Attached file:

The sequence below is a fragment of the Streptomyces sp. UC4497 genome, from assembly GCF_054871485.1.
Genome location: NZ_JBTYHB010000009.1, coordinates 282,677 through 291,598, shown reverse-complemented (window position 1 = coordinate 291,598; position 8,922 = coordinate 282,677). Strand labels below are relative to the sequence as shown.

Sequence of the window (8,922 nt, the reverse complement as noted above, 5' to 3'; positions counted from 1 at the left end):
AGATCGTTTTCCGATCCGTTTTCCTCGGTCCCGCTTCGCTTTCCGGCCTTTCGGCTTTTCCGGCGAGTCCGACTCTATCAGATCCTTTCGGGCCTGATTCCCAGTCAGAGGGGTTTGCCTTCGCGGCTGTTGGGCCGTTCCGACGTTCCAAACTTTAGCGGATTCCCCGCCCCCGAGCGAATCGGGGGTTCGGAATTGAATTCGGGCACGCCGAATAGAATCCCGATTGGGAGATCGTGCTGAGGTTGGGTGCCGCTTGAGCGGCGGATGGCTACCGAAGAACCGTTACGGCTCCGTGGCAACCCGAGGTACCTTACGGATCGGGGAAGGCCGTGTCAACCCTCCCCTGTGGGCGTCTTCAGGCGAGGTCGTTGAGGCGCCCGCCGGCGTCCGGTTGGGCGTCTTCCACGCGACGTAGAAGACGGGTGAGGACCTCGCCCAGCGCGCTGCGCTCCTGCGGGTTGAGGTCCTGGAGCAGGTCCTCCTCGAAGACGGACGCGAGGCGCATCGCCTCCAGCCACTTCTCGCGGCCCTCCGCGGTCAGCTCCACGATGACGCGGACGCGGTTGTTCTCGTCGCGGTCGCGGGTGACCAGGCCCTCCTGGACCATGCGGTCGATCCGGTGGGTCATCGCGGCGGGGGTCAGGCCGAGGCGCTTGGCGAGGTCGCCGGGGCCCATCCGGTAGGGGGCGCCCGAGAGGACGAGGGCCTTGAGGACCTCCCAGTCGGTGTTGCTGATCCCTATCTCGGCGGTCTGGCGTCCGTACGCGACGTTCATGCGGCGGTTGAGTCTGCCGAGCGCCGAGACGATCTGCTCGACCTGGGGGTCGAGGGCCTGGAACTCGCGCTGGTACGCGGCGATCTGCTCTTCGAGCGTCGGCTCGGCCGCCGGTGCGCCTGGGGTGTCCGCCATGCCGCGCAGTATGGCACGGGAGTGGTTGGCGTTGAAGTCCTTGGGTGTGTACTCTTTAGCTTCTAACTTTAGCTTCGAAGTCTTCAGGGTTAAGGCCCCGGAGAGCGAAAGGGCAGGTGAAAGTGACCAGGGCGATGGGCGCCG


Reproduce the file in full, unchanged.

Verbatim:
The sequence below is a fragment of the Streptomyces sp. UC4497 genome, from assembly GCF_054871485.1.
Genome location: NZ_JBTYHB010000009.1, coordinates 282,677 through 291,598, shown reverse-complemented (window position 1 = coordinate 291,598; position 8,922 = coordinate 282,677). Strand labels below are relative to the sequence as shown.

Sequence of the window (8,922 nt, the reverse complement as noted above, 5' to 3'; positions counted from 1 at the left end):
AGATCGTTTTCCGATCCGTTTTCCTCGGTCCCGCTTCGCTTTCCGGCCTTTCGGCTTTTCCGGCGAGTCCGACTCTATCAGATCCTTTCGGGCCTGATTCCCAGTCAGAGGGGTTTGCCTTCGCGGCTGTTGGGCCGTTCCGACGTTCCAAACTTTAGCGGATTCCCCGCCCCCGAGCGAATCGGGGGTTCGGAATTGAATTCGGGCACGCCGAATAGAATCCCGATTGGGAGATCGTGCTGAGGTTGGGTGCCGCTTGAGCGGCGGATGGCTACCGAAGAACCGTTACGGCTCCGTGGCAACCCGAGGTACCTTACGGATCGGGGAAGGCCGTGTCAACCCTCCCCTGTGGGCGTCTTCAGGCGAGGTCGTTGAGGCGCCCGCCGGCGTCCGGTTGGGCGTCTTCCACGCGACGTAGAAGACGGGTGAGGACCTCGCCCAGCGCGCTGCGCTCCTGCGGGTTGAGGTCCTGGAGCAGGTCCTCCTCGAAGACGGACGCGAGGCGCATCGCCTCCAGCCACTTCTCGCGGCCCTCCGCGGTCAGCTCCACGATGACGCGGACGCGGTTGTTCTCGTCGCGGTCGCGGGTGACCAGGCCCTCCTGGACCATGCGGTCGATCCGGTGGGTCATCGCGGCGGGGGTCAGGCCGAGGCGCTTGGCGAGGTCGCCGGGGCCCATCCGGTAGGGGGCGCCCGAGAGGACGAGGGCCTTGAGGACCTCCCAGTCGGTGTTGCTGATCCCTATCTCGGCGGTCTGGCGTCCGTACGCGACGTTCATGCGGCGGTTGAGTCTGCCGAGCGCCGAGACGATCTGCTCGACCTGGGGGTCGAGGGCCTGGAACTCGCGCTGGTACGCGGCGATCTGCTCTTCGAGCGTCGGCTCGGCCGCCGGTGCGCCTGGGGTGTCCGCCATGCCGCGCAGTATGGCACGGGAGTGGTTGGCGTTGAAGTCCTTGGGTGTGTACTCTTTAGCTTCTAACTTTAGCTTCGAAGTCTTCAGGGTTAAGGCCCCGGAGAGCGAAAGGGCAGGTGAAAGTGACCAGGGCGATGGGCGCCG